Just found out about a new low cost TIG machine from Miller.
It's not even on the miller web site yet (but looks like it might show up on Oct 1 - tomorrow?). The manual is on the site however.
It's a small 220V inverter based machine with AC and DC which only does TIG (no support for stick), but it's $1275 in price at cyberweld and comes complete with with torch and regulator so there's nothing else to buy except the gas.
It's about the same power range as the Ecnotig machines but since it's an inverter, it's a 50 lb box instead of a 140 pound transformer machine. And it costs a few hundred less than an Ecnotig - unless the Ecnotig is going to drop in process when this new one comes out??
I'd like to get an AC Tig box for doing small aluminum projects but was looking at more of the $2K transformer based Syncrowave 200 or the $3500 Dynasty 200 DX type machine as the real options. A low cost inverter based machine with DC and AC is a very interesting addition to the mix of options to pick from for my home shop.
Just looking at the listing I notice the following there is a solenoid for the gas and a gas cooled torch so I doubt there is a solenoid for water if you like the water cooled torches better. It has remote amperage control on the torch so if you want a foot pedal that will cost more the weight is heavy compared to other inverter welders in my estimation I don't see any claim of adjustability of the frequency of the ac cycle. Some folks love welding thin on 300 cycles I don't see claim of a clean/penetrate adjustment the low end of the amp spec is high at 10 not five or one amp as in other more expensive more powerful models. more expensive models in the low amperage range of the offerings can be used on 115v, while they come with a 20 amp plug from what I understand it seems that would be an advantage to getting a small machine as chances you can put on a 15 amp plug and not turn it up real far.
"fran...123" wrote in news:ix3Fk.7191$ email@example.com:
Well you just said it, most all of these options are available if you want to spend $2500 or more, but if you want a basic inverter welder with AC capabilities then the $1200 seems resonable to me, compared to a Syncrowave 200 that doesn't have any of those options and weighs 150 pounds more seems like a really good price.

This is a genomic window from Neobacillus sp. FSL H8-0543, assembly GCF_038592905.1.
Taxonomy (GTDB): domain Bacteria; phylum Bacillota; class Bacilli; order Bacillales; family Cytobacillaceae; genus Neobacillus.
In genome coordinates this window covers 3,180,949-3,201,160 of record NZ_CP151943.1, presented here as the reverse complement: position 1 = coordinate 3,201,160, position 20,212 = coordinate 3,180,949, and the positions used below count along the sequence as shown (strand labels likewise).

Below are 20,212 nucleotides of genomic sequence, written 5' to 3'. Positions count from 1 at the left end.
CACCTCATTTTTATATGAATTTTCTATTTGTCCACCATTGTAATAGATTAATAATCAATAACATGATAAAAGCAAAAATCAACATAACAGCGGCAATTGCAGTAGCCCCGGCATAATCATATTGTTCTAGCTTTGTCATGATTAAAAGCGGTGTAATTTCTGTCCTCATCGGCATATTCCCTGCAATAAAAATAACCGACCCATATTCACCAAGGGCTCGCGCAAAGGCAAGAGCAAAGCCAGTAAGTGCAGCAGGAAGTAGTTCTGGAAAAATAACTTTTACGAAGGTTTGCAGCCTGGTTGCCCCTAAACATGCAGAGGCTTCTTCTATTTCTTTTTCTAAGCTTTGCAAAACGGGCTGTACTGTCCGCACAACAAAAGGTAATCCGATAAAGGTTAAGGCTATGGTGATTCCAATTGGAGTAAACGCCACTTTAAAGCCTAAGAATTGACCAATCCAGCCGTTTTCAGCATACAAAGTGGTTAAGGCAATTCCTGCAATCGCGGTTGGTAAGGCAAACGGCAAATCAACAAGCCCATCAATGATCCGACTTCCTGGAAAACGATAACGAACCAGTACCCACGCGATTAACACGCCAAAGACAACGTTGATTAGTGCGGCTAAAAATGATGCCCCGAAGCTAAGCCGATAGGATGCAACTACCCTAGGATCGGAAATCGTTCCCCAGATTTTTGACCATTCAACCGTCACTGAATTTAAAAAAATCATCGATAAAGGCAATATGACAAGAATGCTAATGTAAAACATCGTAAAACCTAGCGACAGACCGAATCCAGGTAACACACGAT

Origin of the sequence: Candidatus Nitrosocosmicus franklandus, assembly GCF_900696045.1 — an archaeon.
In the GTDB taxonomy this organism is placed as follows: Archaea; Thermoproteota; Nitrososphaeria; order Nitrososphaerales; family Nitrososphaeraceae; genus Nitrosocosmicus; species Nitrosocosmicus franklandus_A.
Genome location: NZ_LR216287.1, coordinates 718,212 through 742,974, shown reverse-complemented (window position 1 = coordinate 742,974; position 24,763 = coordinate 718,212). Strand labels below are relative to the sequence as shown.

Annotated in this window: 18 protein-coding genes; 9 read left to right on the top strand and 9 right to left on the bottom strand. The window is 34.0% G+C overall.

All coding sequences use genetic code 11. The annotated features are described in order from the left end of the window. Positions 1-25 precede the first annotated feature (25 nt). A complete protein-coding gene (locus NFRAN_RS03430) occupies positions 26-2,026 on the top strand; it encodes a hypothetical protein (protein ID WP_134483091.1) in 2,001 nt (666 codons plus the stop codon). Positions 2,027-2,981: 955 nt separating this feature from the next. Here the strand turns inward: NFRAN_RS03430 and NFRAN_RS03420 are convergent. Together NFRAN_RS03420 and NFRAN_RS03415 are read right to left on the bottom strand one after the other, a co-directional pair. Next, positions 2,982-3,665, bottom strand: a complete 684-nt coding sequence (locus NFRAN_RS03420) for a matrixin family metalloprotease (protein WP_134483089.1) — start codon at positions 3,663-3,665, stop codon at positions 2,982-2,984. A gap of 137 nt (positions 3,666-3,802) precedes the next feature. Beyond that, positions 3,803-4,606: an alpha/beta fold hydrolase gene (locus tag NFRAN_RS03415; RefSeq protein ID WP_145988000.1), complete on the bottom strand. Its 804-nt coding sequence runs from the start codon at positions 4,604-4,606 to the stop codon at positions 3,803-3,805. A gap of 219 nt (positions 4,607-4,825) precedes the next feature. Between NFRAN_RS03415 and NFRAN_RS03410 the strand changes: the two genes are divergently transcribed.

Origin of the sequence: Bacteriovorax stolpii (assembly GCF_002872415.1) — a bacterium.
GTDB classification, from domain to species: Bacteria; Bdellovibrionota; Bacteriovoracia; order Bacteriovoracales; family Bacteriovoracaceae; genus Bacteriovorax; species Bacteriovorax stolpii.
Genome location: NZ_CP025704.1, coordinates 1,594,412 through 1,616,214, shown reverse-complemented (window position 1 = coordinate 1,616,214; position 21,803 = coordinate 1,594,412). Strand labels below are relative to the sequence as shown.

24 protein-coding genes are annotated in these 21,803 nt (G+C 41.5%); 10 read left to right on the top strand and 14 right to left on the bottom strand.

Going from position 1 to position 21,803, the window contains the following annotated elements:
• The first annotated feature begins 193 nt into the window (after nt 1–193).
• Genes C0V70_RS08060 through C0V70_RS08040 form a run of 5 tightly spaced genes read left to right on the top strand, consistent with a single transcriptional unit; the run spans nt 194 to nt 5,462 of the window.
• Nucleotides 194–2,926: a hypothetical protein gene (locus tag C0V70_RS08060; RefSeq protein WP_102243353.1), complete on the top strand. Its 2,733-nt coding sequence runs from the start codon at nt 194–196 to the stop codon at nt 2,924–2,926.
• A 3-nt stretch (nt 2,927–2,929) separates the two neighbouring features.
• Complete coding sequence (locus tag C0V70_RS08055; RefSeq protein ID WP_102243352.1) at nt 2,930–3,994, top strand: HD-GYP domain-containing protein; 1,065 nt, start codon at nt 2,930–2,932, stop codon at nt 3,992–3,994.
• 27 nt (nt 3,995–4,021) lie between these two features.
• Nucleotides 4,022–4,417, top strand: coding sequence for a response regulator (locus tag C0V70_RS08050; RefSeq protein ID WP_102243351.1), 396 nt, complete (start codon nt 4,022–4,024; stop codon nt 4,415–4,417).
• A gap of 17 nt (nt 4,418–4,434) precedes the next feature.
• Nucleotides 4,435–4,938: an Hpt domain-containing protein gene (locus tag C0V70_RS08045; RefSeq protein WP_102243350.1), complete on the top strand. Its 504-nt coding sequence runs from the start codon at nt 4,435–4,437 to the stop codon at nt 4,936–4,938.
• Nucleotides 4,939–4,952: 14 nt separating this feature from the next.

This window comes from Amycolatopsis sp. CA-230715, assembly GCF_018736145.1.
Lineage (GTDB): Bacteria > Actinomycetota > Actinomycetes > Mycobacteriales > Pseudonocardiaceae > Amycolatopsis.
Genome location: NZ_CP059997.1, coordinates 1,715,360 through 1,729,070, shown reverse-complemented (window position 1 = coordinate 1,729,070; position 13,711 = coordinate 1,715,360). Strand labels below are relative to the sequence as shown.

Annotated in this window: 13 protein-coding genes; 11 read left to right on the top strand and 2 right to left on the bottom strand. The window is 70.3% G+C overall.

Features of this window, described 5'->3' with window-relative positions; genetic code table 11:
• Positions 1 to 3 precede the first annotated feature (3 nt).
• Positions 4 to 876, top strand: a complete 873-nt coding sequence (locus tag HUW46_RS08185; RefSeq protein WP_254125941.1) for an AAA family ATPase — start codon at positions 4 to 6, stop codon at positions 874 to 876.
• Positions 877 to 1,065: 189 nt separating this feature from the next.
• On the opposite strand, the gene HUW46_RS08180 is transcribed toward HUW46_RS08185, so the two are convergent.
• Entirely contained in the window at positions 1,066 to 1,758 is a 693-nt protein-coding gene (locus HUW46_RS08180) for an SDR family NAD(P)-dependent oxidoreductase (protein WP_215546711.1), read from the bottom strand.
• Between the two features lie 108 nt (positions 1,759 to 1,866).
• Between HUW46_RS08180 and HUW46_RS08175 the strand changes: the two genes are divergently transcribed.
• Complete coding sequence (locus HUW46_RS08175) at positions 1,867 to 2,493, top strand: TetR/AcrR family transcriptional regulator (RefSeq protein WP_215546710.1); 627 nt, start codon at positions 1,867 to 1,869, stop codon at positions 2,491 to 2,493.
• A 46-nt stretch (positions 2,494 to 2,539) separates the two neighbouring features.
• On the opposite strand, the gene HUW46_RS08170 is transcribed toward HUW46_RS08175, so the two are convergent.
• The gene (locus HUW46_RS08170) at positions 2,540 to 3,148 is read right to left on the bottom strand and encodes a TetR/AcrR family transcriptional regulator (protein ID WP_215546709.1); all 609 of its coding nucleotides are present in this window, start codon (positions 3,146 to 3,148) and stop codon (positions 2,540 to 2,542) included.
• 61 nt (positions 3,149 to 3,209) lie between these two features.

Very few water cooled torches are set up to use a water solenoid. Those water solenoids are used when cooling is done with city water which runs through the torch and then is piped to a drain. Very old school. My 1981 DialArc HF has a water solenoid. The lack of one shouldn't cause a moment's concern to a buyer.
This bundle is weak, however, without a pedal. Definitely find out how much the pedal would add to the cost!
If I were spending in that price range, I'd go for a tig/stick machine with removable leads, adjustable HF, etc. I bought a Thermal Arc 185 several years ago that was about $1600. It was well worth the price to have the extra capabilities of Stick, AC/DC, TIG, HF start, adjustable HF welding, etc.
Yeah, it's very striped down and offers only the basic of what is needed. It's aimed at the home shop/personal market and I think they have created a winner for that market. That's why they can justify the price compared to the other Miller products. Miller produces are not known for being low cost. :)
The other point you didn't mention is that the cables are hard-wired to the box and don't have connectors to swap them. There might not be any other torch options easily connected to the box.
The foot controller is $135 from cyberweld so even that is fairly reasonable. When you plug it in, it disables the power and amp control on the torch handle.
If you want all the advanced features buy the Dynasty 200 DX. But it, plus the contractor kit for the cords and regulator will run you a total of about $3500. That's a huge difference from the $1200 for the Diversion.
It weighs the same as the diversion (about 50 lbs).